6. Alnoukari, M. and Hananao, A. (2017) Integration of business intelligence with corporate strategic management. Journal of Intelligence Studies in Business. 7 (2) 5-16.
  7. Walker, T. D. (1994). The literature of competitive intelligence. Available at : https://www.ideals.illinois.edu/bitstream/han dle/2142/7958/librarytrendsv43i2i_opt.pdf?se quence=1
  8. Gabriel, J.M.O. & Adiele, K.C. (2012). Competitive Intelligence as panacea for environmental vagaries in Nigeria. Economic Journal of A 2 Z 1(1): 25-30.
    Calof, J.L. & Viviers, W. (2001). Adding competitive intelligence to South Africa’s knowledge management mix. Africa Insight 31(2): 61-67.
  9. Hoppe, M. (2015) Intelligence as a discipline, not just a practise. Journal of Intelligence Studies in Business. Vol 5, No 3. Pages 47-56.
  10. Herschel, R. T., Jones, N. E., (2005) "Knowledge management and business intelligence: the importance of integration", Journal of Knowledge Management, Vol. 9 Issue: 4, pp.45-55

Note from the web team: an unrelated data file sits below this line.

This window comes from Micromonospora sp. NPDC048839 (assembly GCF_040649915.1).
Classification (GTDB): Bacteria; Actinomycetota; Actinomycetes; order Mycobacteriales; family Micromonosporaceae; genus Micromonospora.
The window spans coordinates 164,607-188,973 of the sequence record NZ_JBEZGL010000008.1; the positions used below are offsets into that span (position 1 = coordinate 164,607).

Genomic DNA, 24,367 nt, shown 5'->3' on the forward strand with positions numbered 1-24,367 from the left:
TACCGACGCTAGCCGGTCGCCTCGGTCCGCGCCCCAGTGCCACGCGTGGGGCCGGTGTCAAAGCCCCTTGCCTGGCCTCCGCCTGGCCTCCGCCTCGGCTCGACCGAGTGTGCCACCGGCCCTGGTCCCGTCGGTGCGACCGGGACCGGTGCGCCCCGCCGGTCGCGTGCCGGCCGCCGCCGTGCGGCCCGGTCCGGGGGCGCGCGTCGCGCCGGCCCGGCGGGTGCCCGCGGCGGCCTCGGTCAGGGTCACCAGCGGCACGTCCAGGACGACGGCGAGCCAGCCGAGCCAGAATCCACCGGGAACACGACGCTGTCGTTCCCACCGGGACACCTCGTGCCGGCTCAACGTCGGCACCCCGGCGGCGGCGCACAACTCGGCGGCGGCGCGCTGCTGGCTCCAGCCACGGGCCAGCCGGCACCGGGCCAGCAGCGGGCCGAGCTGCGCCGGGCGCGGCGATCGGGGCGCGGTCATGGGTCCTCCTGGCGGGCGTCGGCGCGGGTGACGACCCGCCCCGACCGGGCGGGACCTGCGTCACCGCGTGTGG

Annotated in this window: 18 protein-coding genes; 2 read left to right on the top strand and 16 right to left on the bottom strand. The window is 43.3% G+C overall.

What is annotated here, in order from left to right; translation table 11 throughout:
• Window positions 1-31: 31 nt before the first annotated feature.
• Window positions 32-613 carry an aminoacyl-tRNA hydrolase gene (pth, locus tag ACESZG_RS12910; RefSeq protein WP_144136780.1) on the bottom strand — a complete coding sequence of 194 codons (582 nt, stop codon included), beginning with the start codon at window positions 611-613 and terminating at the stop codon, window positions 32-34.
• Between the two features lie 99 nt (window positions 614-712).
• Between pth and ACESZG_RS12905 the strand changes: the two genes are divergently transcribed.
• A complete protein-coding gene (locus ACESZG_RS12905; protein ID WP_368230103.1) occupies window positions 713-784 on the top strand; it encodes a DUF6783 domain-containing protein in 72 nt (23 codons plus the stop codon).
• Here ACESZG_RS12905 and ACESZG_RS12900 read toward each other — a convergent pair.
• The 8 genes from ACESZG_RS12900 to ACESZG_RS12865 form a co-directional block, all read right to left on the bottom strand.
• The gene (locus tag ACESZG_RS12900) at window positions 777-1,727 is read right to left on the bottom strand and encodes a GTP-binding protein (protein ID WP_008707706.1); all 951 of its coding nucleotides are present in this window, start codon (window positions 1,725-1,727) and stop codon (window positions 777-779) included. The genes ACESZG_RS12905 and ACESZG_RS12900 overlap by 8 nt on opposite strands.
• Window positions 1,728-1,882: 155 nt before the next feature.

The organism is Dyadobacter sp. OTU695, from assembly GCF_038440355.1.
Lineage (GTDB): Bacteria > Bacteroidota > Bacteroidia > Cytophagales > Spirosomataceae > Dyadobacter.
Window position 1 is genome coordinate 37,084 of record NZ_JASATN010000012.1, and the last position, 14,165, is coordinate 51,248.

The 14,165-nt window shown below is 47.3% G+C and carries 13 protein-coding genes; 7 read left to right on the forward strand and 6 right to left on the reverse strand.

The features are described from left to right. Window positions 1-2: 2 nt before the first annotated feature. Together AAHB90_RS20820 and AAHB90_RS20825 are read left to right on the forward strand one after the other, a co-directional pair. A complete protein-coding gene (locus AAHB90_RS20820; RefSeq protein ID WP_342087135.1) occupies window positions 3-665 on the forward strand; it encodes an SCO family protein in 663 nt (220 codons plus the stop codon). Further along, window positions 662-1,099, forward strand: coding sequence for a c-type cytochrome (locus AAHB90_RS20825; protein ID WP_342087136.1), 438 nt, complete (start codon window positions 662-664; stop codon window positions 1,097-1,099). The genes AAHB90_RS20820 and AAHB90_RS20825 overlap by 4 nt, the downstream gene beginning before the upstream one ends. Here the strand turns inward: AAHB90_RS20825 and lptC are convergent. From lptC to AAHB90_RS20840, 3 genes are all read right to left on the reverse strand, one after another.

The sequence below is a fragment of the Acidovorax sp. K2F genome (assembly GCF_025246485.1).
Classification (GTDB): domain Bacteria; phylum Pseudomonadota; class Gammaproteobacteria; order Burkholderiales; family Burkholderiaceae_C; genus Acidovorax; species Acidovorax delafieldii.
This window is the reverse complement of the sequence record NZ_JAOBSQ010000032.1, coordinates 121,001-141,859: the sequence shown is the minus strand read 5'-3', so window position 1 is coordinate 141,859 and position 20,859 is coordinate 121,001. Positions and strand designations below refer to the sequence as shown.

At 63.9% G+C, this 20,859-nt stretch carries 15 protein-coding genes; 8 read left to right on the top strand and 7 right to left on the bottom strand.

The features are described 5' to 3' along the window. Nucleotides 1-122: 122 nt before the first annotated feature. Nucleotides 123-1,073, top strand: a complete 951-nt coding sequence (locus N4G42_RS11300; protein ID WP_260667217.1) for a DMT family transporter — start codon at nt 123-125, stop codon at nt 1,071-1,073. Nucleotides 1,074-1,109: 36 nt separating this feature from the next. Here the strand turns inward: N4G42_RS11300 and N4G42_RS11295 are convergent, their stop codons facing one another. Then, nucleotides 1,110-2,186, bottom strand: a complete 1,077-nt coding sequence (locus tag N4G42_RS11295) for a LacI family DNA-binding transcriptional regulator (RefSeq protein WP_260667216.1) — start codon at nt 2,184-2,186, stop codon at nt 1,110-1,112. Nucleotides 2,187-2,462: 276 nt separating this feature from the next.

11. Alnoukari, M. and Hananao, A. (2017) Integration of business intelligence with corporate strategic management. Journal of Intelligence Studies in Business. 7 (2) 5-16.
  12. Rouach, D., & Santi, P. (2001). Competitive Intelligence Adds Value: Five Intelligence Attitudes. European management journal, 19(5), 552-559.
    Dou, H., Leveillé, V., Manullang, S., & Dou Jr, J. M. (2005). Patent analysis for competitive technical intelligence and innovative thinking. Data science journal, 4, 209-236.
    Grandjean, N., Charpiot, B., Pena, C. A., & Peitsch, M. C. (2005). Competitive intelligence and patent analysis in drug discovery: Mining the competitive knowledge bases and patents. Drug Discovery Today: Technologies, 2(3), 211-215.
    Shih, M. J., Liu, D. R., & Hsu M. L. (2010). Discovering competitive intelligence by mining changes in patent trends. Expert Systems with Applications, 37(4), 2882-2890